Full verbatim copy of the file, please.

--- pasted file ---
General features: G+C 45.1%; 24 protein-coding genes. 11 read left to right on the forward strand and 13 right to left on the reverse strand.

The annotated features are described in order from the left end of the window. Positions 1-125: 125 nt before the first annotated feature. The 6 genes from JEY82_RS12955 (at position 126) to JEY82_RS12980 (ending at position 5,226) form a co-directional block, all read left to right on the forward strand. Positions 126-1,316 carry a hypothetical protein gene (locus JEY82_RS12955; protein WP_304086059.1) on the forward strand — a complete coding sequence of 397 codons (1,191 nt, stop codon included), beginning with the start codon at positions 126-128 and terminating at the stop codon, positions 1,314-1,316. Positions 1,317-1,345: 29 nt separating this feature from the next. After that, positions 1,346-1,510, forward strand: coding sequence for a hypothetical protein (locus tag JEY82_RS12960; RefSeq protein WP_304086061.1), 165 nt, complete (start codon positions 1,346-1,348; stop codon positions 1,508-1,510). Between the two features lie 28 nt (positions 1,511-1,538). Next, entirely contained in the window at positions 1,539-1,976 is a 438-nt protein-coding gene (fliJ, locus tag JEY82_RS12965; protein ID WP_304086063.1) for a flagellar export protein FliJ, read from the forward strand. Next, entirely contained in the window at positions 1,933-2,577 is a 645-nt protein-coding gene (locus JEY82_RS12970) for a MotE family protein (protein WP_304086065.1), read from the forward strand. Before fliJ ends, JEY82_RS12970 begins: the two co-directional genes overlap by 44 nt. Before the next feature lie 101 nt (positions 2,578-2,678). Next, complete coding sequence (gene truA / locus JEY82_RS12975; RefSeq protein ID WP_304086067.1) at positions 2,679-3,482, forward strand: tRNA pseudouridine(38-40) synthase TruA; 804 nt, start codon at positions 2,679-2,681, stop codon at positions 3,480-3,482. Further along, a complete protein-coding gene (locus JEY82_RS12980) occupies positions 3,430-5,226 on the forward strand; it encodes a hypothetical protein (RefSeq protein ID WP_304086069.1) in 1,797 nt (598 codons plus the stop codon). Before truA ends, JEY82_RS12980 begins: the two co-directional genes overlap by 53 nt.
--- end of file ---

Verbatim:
General features: G+C 45.1%; 24 protein-coding genes. 11 read left to right on the forward strand and 13 right to left on the reverse strand.

The annotated features are described in order from the left end of the window. Positions 1-125: 125 nt before the first annotated feature. The 6 genes from JEY82_RS12955 (at position 126) to JEY82_RS12980 (ending at position 5,226) form a co-directional block, all read left to right on the forward strand. Positions 126-1,316 carry a hypothetical protein gene (locus JEY82_RS12955; protein WP_304086059.1) on the forward strand — a complete coding sequence of 397 codons (1,191 nt, stop codon included), beginning with the start codon at positions 126-128 and terminating at the stop codon, positions 1,314-1,316. Positions 1,317-1,345: 29 nt separating this feature from the next. After that, positions 1,346-1,510, forward strand: coding sequence for a hypothetical protein (locus tag JEY82_RS12960; RefSeq protein WP_304086061.1), 165 nt, complete (start codon positions 1,346-1,348; stop codon positions 1,508-1,510). Between the two features lie 28 nt (positions 1,511-1,538). Next, entirely contained in the window at positions 1,539-1,976 is a 438-nt protein-coding gene (fliJ, locus tag JEY82_RS12965; protein ID WP_304086063.1) for a flagellar export protein FliJ, read from the forward strand. Next, entirely contained in the window at positions 1,933-2,577 is a 645-nt protein-coding gene (locus JEY82_RS12970) for a MotE family protein (protein WP_304086065.1), read from the forward strand. Before fliJ ends, JEY82_RS12970 begins: the two co-directional genes overlap by 44 nt. Before the next feature lie 101 nt (positions 2,578-2,678). Next, complete coding sequence (gene truA / locus JEY82_RS12975; RefSeq protein ID WP_304086067.1) at positions 2,679-3,482, forward strand: tRNA pseudouridine(38-40) synthase TruA; 804 nt, start codon at positions 2,679-2,681, stop codon at positions 3,480-3,482. Further along, a complete protein-coding gene (locus JEY82_RS12980) occupies positions 3,430-5,226 on the forward strand; it encodes a hypothetical protein (RefSeq protein ID WP_304086069.1) in 1,797 nt (598 codons plus the stop codon). Before truA ends, JEY82_RS12980 begins: the two co-directional genes overlap by 53 nt.